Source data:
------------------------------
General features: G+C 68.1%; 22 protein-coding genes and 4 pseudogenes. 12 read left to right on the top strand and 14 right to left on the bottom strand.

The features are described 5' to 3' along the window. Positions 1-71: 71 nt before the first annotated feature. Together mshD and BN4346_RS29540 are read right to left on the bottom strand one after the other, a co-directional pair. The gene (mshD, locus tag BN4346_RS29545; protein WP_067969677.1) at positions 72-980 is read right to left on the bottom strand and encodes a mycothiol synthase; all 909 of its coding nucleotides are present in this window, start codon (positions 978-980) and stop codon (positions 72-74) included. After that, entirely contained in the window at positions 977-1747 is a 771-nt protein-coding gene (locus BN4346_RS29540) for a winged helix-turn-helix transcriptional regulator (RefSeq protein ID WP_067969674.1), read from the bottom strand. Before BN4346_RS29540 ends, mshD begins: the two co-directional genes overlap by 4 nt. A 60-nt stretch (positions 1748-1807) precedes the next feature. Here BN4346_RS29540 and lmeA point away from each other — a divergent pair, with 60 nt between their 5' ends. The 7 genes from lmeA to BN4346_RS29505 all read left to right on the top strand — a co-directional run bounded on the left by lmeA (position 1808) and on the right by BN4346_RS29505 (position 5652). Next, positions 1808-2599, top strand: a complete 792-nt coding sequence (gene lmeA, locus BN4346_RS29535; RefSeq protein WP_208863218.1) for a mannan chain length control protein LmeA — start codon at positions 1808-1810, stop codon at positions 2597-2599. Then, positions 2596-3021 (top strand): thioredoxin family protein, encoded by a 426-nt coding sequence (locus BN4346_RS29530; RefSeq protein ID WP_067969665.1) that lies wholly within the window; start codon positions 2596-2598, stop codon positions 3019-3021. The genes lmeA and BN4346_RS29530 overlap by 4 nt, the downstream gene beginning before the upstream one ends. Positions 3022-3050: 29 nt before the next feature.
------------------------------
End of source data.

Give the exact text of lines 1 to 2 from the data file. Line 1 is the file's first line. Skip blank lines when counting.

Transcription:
General features: G+C 68.1%; 22 protein-coding genes and 4 pseudogenes. 12 read left to right on the top strand and 14 right to left on the bottom strand.

The features are described 5' to 3' along the window. Positions 1-71: 71 nt before the first annotated feature. Together mshD and BN4346_RS29540 are read right to left on the bottom strand one after the other, a co-directional pair. The gene (mshD, locus tag BN4346_RS29545; protein WP_067969677.1) at positions 72-980 is read right to left on the bottom strand and encodes a mycothiol synthase; all 909 of its coding nucleotides are present in this window, start codon (positions 978-980) and stop codon (positions 72-74) included. After that, entirely contained in the window at positions 977-1747 is a 771-nt protein-coding gene (locus BN4346_RS29540) for a winged helix-turn-helix transcriptional regulator (RefSeq protein ID WP_067969674.1), read from the bottom strand. Before BN4346_RS29540 ends, mshD begins: the two co-directional genes overlap by 4 nt. A 60-nt stretch (positions 1748-1807) precedes the next feature. Here BN4346_RS29540 and lmeA point away from each other — a divergent pair, with 60 nt between their 5' ends. The 7 genes from lmeA to BN4346_RS29505 all read left to right on the top strand — a co-directional run bounded on the left by lmeA (position 1808) and on the right by BN4346_RS29505 (position 5652). Next, positions 1808-2599, top strand: a complete 792-nt coding sequence (gene lmeA, locus BN4346_RS29535; RefSeq protein WP_208863218.1) for a mannan chain length control protein LmeA — start codon at positions 1808-1810, stop codon at positions 2597-2599. Then, positions 2596-3021 (top strand): thioredoxin family protein, encoded by a 426-nt coding sequence (locus BN4346_RS29530; RefSeq protein ID WP_067969665.1) that lies wholly within the window; start codon positions 2596-2598, stop codon positions 3019-3021. The genes lmeA and BN4346_RS29530 overlap by 4 nt, the downstream gene beginning before the upstream one ends. Positions 3022-3050: 29 nt before the next feature.